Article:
<DIV><FONT color=#800000 face=Arial><FONT size=2>The bad news is that anybody 
with the time, resources and inclination can sue you.&nbsp; That being the case, 
your best defense is to a) consistently make your decisions based on the best 
medical interests of the patient, and b) enlist the support of on-line medical 
control.&nbsp; </FONT></FONT></DIV>
<DIV><FONT color=#800000 face=Arial><FONT size=2></FONT></FONT>&nbsp;</DIV>
<DIV><FONT color=#800000 face=Arial><FONT size=2>In this particular scenario, 
I'd further suggest that you consider the consequences either decision: 
generally it's much easier to defend against wrongful restraint than preventable 
death or disability.</FONT></FONT></DIV>
<DIV><FONT color=#800000 face=Arial><FONT size=2></FONT></FONT>&nbsp;</DIV>
<DIV><FONT color=#800000 face=Arial><FONT size=2>
<DIV><FONT color=#800000 face=Arial size=2>
<DIV><FONT color=#800000 face=Arial size=2><SPAN class=030133519-19052000>Pret 
Bjorn</SPAN></FONT></DIV>
<DIV><FONT color=#800000 face=Arial size=2><SPAN class=030133519-19052000>Trauma 
Coordinator</SPAN></FONT></DIV>
<DIV><FONT color=#800000 face=Arial size=2><SPAN class=030133519-19052000>EMMC 
Trauma Program</SPAN></FONT></DIV>
<DIV><FONT color=#800000 face=Arial size=2><SPAN class=030133519-19052000>489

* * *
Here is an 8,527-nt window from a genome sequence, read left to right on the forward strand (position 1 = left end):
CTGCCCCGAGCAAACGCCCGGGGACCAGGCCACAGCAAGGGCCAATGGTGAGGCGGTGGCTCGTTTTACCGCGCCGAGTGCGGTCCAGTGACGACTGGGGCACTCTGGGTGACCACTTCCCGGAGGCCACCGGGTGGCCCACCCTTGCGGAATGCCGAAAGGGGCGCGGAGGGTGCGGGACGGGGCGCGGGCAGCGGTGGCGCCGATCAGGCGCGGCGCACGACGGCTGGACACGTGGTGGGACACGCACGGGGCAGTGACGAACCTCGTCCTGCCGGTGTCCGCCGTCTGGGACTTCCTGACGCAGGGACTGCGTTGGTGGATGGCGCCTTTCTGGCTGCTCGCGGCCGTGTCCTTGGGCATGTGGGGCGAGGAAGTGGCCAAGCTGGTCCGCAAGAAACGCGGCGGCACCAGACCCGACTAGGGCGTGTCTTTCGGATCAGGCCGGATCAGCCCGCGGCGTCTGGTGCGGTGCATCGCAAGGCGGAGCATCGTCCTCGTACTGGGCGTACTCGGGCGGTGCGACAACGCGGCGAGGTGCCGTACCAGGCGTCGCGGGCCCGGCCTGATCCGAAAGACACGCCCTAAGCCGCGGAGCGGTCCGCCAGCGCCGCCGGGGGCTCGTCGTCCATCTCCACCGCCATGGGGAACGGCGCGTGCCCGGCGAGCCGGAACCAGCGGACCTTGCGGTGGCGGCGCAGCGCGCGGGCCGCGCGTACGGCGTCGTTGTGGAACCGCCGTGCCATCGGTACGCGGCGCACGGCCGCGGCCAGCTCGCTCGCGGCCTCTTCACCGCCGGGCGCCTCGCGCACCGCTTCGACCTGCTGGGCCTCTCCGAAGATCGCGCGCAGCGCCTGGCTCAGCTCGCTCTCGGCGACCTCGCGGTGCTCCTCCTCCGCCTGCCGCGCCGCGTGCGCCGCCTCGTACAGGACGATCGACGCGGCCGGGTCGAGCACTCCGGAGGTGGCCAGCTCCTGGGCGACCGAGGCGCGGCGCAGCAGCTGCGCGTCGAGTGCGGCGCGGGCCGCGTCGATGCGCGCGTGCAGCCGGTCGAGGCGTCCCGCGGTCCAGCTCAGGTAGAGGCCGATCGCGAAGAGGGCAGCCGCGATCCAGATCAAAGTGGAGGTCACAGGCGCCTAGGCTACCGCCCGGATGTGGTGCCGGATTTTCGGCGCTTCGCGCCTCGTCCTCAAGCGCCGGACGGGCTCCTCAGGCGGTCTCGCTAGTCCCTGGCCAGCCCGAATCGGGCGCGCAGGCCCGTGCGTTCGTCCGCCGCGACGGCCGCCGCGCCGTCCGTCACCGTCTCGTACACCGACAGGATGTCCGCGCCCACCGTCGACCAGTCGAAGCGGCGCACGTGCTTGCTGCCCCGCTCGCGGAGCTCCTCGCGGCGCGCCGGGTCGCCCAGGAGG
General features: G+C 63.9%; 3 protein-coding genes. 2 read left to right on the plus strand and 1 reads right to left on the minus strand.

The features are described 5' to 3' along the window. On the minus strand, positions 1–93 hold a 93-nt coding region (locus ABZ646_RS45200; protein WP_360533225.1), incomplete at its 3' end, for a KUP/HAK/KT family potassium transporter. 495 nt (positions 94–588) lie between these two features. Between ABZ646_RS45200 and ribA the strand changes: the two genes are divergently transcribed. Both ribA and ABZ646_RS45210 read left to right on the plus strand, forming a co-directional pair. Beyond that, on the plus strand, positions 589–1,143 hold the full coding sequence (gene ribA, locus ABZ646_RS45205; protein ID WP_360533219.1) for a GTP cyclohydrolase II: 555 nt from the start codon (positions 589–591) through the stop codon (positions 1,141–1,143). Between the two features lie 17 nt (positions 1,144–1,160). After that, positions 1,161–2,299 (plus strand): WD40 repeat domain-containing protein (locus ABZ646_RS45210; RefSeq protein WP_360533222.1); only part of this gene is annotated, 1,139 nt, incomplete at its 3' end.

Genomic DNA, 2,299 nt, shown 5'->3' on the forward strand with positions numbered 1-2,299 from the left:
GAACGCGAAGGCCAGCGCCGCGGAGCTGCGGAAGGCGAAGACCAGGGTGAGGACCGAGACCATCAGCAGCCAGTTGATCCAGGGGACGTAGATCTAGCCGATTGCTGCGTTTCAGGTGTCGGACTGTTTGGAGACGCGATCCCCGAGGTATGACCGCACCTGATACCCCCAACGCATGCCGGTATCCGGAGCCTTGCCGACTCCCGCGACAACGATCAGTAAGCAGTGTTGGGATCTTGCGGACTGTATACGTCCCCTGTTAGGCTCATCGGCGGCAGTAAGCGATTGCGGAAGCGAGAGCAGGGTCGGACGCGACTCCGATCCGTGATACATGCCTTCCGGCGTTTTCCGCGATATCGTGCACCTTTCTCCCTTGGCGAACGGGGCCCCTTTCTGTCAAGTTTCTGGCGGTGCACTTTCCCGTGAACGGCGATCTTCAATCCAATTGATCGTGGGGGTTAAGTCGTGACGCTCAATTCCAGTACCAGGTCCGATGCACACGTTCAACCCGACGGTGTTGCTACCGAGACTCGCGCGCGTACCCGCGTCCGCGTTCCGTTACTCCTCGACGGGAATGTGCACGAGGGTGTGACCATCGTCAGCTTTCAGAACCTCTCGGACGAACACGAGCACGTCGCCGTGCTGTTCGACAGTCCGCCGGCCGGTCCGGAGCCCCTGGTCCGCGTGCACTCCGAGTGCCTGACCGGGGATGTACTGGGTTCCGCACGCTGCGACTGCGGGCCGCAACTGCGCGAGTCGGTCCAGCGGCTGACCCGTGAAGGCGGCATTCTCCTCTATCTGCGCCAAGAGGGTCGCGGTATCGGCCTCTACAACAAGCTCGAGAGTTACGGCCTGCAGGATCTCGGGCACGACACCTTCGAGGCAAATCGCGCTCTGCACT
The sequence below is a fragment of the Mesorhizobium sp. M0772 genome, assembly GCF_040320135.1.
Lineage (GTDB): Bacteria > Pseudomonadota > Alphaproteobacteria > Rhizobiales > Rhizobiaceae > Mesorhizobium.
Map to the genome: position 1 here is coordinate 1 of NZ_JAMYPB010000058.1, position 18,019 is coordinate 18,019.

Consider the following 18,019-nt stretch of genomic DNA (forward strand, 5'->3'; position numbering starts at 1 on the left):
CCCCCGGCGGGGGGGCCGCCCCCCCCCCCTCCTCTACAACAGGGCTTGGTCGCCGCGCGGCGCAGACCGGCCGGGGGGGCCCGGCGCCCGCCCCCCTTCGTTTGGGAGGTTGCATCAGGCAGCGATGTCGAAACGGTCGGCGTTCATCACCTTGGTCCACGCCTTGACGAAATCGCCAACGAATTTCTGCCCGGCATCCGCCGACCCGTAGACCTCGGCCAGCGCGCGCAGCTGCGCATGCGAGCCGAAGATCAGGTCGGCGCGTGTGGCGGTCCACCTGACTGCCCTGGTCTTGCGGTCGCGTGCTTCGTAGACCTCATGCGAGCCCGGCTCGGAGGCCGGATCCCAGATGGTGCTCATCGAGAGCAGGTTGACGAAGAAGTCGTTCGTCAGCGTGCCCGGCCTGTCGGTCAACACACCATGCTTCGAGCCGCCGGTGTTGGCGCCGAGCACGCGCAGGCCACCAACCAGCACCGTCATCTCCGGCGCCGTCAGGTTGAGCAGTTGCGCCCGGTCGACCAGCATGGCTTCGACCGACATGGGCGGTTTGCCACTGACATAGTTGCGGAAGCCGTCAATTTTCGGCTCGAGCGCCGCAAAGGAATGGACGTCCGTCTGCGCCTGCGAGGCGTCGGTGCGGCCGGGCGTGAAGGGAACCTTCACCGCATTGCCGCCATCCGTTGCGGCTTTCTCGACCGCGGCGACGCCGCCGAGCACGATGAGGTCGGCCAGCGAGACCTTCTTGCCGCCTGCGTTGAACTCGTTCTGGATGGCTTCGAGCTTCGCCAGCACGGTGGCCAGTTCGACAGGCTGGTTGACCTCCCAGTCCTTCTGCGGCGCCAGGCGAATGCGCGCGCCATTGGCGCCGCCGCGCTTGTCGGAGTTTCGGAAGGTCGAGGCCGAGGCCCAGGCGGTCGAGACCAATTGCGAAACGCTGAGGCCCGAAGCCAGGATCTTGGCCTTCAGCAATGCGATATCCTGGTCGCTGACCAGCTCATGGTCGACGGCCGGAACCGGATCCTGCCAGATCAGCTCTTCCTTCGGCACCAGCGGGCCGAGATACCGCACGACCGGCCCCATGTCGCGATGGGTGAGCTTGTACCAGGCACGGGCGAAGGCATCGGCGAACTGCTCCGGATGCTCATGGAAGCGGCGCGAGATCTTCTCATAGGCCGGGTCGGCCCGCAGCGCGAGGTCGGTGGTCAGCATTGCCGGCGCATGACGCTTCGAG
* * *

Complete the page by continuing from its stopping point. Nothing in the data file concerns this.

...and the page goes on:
State Street</SPAN></FONT></DIV>
<DIV><FONT color=#800000 face=Arial size=2><SPAN 
class=030133519-19052000>Bangor, ME 04401</SPAN></FONT></DIV>
<DIV><FONT color=#800000 face=Arial size=2><SPAN 
class=030133519-19052000></SPAN></FONT>&nbsp;</DIV>
<DIV><FONT color=#800000 face=Arial size=2><SPAN 
class=030133519-19052000>207.973.7260 (office)</SPAN></FONT></DIV>
<DIV><FONT color=#800000 face=Arial size=2><SPAN 
class=030133519-19052000>207.973.7673 (fax)</SPAN></FONT></DIV>
<DIV><FONT color=#800000 face=Arial size=2><SPAN 
class=030133519-19052000>207.941.5085 (voice 
pager)</SPAN></FONT></DIV></FONT></DIV></DIV></FONT></FONT><BR>
<P><FONT size=2><FONT face=Arial>-----Original Message-----<BR>From: 
medic245@mindspring.com [</FONT><A href="mailto:medic245@mindspring.com"><FONT 
face=Arial>mailto:medic245@mindspring.com</FONT></A><FONT face=Arial>]<BR>Sent: 
Thursday, April 03, 2003 4:58 PM<BR>To: trauma-list@trauma.org<BR>Subject: 
Trauma destination legislation<BR><BR><BR>Does anyone have knowledge of 
legislation that provides legal protection to<BR>prehospital crews that 
transport trauma victims to trauma hospitals<BR>despite wishes to the contrary 
by family?<BR><BR>Scenario:&nbsp; Prehospital crew responds to trauma victim 
(MVC rollover,<BR>unrestrained, positive loss of consciousness, possible 
hemothorax, varied other<BR>minor injuries.&nbsp; Hemodynamically unstable, GCS 
= 13.)&nbsp; Family on scene<BR>requests crew take patient to small, community 
hospital, while paramedics feel<BR>the patient should be at regional trauma 
center.&nbsp; Transport times are<BR>nearly equal.&nbsp; Despite efforts to 
explain the need for trauma center<BR>capabilities, family does not agree to 
decision.&nbsp;<BR><BR>1.&nbsp; Where does the patient go?<BR>2.&nbsp; Should 
the EMS crew take to trauma center?<BR>3.&nbsp; Legal ramifications for either 
decision?<BR>4.&nbsp; Anyone have state regulations that cover the gluteus 
maximus of the<BR>medics IF they were to transport to the trauma center (what is 
to prevent a<BR>"kidnapping/false imprisonment" charges?)<BR><BR>Any/all input 
is greatly appreciated.<BR><BR>Thanks,<BR><BR>Jeff Brosius,<BR>Paramedic, 
etc.<BR>Atlanta, GA<BR>medic245@mindspring.com<BR><BR><BR>--<BR>trauma-list : 
TRAUMA.ORG<BR>To change your settings or unsubscribe visit:<BR></FONT><A